Liquid phase sintering: As seen from some of the above examples small additions of metals are often used to "activate" the sintering process, giving a diffuse borderline between the solid and liquid sintering terms. Larger additions of metals are sometimes used to reduce the sintering temperature further and make composite materials with improved mechanical properties named cemented borides, cermets, hard metals etc. According to the reviews of Pastor (1977) and Telle (1994) 5 to 25 wt% of metals like Ni, Co, Cr and Fe or borides hereof are often used as binders. In contact with TiB2 they all form liquid phases at temperatures of 900-1300 °C which dissolves some TiB2 and wets the TiB2 phase. Liquid phase sintering to high densities at temperatures of 1400-1600 °C is thus possible, the liquid phase giving fast grain growth. In many cases brittle metallic boride phases form during cooling of the liquid phase and deteriorates the mechanical properties of these materials.
Jungling et al. (1994) showed that the formation of the brittle Fe2B phase when using Fe or Fe-Cr-Ni binders was due to C or B4C impurities, and was accompanied by Ti203 formation from the surface oxides. Sintering temperatures of 15-1700 °C was used to reach densities of 95-99% by pressureless sintering with 5-30 wt% binder content. The Fe2B formation could be avoided by a small addition of Ti to the binder, and resulted in materials with promising hardness-fracture toughness combinations at elevated temperatures.
Einarsrud et al. (1997) studied pressureless liquid phase sintering of TiB2 at 13-1700 °C with 1-5 wt% of Ni, NiB or Fe as sintering additives. A density of 94% was reached at 1500 °C with only a 1.5 wt% Ni addition. Higher sintering temperatures resulted in exaggerated grain growth which could only be suppressed by a carbon addition at the expense of reduced density. The exaggerated grain growth increased with increasing oxygen content, and was attributed to surface diffusion in a titanium oxide surface layer. The densification rate, as determined by the amount and content of sintering additives, and final density was found to be decisive for the level of oxygen in the final product. This was attributed to the mechanism of oxygen removal which was argued to be evaporation of B202 by the reactions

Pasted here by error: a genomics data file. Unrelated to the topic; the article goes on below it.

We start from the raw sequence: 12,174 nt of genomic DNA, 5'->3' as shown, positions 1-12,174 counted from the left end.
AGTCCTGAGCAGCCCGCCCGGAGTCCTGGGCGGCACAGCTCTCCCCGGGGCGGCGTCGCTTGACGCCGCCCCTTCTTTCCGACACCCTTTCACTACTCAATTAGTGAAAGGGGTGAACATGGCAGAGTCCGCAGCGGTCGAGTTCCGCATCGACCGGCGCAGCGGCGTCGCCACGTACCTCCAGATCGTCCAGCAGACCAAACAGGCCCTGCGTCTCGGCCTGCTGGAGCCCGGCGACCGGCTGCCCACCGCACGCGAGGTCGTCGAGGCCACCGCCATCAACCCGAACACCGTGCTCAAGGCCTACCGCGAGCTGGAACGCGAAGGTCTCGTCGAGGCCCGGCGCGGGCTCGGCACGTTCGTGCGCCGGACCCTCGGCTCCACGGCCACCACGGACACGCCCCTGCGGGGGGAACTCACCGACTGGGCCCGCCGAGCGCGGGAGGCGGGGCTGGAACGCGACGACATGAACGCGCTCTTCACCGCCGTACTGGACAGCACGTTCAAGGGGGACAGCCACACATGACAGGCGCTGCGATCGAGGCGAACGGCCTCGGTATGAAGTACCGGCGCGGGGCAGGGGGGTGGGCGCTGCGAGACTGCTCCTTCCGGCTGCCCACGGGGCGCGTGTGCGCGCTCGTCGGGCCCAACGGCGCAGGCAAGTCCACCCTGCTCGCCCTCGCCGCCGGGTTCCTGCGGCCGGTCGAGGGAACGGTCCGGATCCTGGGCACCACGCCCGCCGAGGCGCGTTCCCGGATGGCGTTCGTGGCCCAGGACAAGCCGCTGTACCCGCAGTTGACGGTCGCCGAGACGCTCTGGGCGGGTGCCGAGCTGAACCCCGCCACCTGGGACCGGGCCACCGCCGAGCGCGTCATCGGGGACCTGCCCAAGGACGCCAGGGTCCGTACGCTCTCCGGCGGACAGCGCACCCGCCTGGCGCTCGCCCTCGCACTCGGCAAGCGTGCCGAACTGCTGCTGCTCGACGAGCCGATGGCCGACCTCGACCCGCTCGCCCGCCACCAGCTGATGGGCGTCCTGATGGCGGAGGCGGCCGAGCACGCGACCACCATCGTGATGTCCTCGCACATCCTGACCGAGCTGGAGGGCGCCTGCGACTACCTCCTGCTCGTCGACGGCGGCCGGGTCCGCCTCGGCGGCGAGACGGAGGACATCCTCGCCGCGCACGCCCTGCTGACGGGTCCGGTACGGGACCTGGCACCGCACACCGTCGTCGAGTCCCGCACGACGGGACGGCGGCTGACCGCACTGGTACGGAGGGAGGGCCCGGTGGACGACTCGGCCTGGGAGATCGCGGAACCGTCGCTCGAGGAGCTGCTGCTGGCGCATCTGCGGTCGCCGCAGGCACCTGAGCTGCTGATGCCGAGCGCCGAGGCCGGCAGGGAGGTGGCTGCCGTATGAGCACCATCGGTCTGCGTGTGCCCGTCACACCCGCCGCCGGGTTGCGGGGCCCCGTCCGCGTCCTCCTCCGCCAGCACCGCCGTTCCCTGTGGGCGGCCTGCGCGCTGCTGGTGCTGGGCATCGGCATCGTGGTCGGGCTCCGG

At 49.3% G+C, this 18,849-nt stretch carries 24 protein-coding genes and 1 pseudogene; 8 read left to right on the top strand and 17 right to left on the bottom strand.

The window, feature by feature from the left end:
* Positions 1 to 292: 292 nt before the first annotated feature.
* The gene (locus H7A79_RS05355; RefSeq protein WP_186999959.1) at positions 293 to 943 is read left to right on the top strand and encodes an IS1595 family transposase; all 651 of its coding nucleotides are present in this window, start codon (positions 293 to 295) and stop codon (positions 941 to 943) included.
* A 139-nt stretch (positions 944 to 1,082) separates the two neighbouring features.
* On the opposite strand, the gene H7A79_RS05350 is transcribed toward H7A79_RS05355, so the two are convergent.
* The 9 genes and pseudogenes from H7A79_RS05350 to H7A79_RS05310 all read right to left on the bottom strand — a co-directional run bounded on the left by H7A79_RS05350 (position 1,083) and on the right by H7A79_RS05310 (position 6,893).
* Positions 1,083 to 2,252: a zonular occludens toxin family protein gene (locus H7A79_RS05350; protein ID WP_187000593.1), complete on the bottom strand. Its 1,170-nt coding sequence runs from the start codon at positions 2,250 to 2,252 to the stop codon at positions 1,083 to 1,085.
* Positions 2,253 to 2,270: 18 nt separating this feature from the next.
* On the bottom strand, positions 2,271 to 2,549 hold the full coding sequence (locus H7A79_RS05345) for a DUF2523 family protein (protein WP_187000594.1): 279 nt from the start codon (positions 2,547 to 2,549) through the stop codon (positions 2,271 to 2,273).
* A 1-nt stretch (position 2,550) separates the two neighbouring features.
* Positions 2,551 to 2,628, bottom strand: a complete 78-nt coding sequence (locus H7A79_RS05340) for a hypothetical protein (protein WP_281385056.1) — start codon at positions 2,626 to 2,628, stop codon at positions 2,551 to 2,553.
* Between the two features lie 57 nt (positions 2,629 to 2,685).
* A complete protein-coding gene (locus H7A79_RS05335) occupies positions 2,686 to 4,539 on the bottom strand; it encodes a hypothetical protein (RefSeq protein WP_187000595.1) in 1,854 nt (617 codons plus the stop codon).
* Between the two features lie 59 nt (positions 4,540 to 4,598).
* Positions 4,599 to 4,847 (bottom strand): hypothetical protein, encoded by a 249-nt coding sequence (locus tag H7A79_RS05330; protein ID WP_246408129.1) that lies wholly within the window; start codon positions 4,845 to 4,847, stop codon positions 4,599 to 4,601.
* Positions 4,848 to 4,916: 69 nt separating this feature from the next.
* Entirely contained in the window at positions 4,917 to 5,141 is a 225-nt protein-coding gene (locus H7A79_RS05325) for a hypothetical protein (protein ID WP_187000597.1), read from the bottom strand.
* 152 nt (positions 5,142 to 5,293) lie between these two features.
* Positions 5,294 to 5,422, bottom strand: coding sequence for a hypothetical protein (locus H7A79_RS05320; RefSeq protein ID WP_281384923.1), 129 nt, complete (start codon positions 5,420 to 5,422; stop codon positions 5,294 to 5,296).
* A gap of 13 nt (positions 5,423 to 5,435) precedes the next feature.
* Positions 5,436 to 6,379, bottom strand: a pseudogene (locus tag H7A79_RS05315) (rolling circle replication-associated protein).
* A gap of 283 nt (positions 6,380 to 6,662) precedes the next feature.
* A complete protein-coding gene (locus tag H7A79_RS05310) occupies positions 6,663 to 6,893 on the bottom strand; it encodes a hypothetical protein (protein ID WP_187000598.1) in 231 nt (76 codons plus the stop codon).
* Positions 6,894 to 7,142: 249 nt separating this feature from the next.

2 TiB2 (s) + 14 Ti02 (s) = 8 Ti203 (s) + 2 B202 (g) 22 Development of microstructure in titanium diboride ceramics
2 T1B2 (s) + 7 B2O3 (1) — T12O3 (s) + 9 B2O2 (g)
Evaporation of the surface oxides depends on the presence of open porosity. A rapid densification will cause the oxygen still not evaporated when closed porosity is reached to be trapped inside the sintered body.
2.3.3 Concluding remarks
From the above there seem to be agreement of the effect of various impurities and additions to the sintering behaviour of TiB2, yet uncertainties arise when the precise mechanism(s) of densification or coarsening are asked. Complete densification by solid state sintering is only possible by choosing high-purity powders with submicrometer grain size. The surface oxide of the powder should be minimised as it results in coarsening and encourages grain growth. Carbon or carbide additions have proven helpful in reducing the oxygen level and hence inhibiting grain growth. Small additions of metallic elements are very effective in improving the sinterability. Finally larger additions of metals like Fe, Ni and Cr are used to facilitate liquid phase sintering, but cause formation of intergranular metallic and oxygen-containing phases. Extensive grain growth seems to be the most important hindrance towards complete densification, it also seriously deteriorates the mechanical properties of the sintered body.